A study carried out in France as part of the EQUER project (evaluation of environmental quality of buildings) considered different phases of dwelling’s life-cycle, using the functional unit of m2 living area, with the sensitivity analyses based on alternative building materials, types of heating energy, and the transport distance of the timber. This study showed that the dwellings with greatest environmental impact were not those whose area is larger, and emphasized the importance of choosing materials with low environmental impact during the pre-construction phase (i.e., employing LCA as a decision making supporting tool during the design stage) [48].
Involving the recycling potential scenarios within the life-cycle of low energy dwellings had been studied by Thormark, for energy efficient apartment housing in Sweden. Over a 50 year life-span, embodied energy accounted for 45% of the total energy requirement, and about 37%–42% of this embodied energy could be recovered through recycling [65]. In a Japanese urban development case study, Jian et al. suggested that to reduce life-cycle CO2 emissions timber dwellings were preferred to other materials, and that open spaces such as parks and green areas should be maximized to work as a breathing lung inside the development [66].

LCA for Offices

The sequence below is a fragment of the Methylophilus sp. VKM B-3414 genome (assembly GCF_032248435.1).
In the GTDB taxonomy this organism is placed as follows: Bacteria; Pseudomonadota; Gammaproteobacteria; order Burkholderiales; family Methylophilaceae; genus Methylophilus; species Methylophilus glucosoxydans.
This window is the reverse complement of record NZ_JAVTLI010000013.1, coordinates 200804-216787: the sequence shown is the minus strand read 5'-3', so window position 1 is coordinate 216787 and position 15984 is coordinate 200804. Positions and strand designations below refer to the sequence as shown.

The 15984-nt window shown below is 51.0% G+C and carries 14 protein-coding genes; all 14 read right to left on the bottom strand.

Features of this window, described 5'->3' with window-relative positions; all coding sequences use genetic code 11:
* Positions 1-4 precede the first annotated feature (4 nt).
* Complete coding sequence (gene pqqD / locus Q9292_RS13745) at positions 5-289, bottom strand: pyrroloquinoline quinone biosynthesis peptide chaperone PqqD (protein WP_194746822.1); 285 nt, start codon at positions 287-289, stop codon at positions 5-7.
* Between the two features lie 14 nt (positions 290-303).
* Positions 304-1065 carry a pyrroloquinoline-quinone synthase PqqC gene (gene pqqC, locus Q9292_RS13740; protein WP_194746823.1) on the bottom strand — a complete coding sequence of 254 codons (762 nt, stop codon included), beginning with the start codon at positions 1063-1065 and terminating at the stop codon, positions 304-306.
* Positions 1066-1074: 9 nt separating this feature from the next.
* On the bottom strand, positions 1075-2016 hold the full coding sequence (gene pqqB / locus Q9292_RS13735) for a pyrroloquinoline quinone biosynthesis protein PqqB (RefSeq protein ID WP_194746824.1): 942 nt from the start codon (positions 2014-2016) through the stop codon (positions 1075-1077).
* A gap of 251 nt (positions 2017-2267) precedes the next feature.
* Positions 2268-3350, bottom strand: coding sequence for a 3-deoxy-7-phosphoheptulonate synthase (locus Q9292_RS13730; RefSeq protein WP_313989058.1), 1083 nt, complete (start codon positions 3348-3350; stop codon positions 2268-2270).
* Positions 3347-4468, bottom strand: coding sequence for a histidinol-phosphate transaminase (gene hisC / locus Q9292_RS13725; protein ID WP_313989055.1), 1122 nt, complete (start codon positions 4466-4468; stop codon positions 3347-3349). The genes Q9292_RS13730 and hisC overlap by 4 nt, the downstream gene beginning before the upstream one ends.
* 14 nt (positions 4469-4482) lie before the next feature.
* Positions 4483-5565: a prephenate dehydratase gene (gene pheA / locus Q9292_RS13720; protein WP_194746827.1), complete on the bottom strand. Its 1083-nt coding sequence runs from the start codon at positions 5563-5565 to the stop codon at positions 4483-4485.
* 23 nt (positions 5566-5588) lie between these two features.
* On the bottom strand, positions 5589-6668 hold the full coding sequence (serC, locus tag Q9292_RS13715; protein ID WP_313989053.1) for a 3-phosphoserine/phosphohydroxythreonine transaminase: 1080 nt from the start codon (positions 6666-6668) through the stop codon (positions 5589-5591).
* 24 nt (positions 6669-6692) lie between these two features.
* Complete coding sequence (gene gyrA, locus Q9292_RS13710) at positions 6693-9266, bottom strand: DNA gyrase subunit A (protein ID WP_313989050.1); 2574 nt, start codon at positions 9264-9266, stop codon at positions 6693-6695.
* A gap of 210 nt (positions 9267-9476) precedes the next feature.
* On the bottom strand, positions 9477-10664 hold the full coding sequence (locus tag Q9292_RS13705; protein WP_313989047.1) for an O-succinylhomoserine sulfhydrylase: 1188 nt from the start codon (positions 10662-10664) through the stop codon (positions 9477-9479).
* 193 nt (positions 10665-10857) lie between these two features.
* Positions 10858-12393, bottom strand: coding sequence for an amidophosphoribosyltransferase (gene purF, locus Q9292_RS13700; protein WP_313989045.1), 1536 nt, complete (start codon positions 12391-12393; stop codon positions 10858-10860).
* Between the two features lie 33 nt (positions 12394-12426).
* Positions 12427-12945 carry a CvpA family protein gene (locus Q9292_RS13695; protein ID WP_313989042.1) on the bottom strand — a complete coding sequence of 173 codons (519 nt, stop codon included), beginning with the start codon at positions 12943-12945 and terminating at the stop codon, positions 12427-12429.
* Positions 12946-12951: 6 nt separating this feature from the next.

Six of the studies listed in Table 3 refer to offices. Some descriptive work on office buildings has been done, but there is limited research published on complete LCA of office buildings [35], although they are significant sources of energy use and emissions. There are no quantitative comprehensive studies including all the phases of an office life-cycle [64]. Cole and Kernan suggest that a detailed focus on the embodied energy of every material or building component alone, without looking on their relative significance is insufficient [67]. They examined the total life-cycle energy use of a three-storey generic office building, for alternative timber, steel, and concrete structural systems. The study considered the initial estimated embodied energy, maintenance embodied energy, operational energy and demolition, and again found predominance of energy consumption during the occupation phase, emphasizing the need to consider design alternatives to significantly reduce it. When that has been done, the significance of the embodied energy will increase and work should then emphasize alternative materials and processes to reduce the embodied energy. The embodied energy could reach 67% of the operational energy over a 25-year period even when additional maintenance, refurbishment, or modification within the life-cycle of a building is also included [67].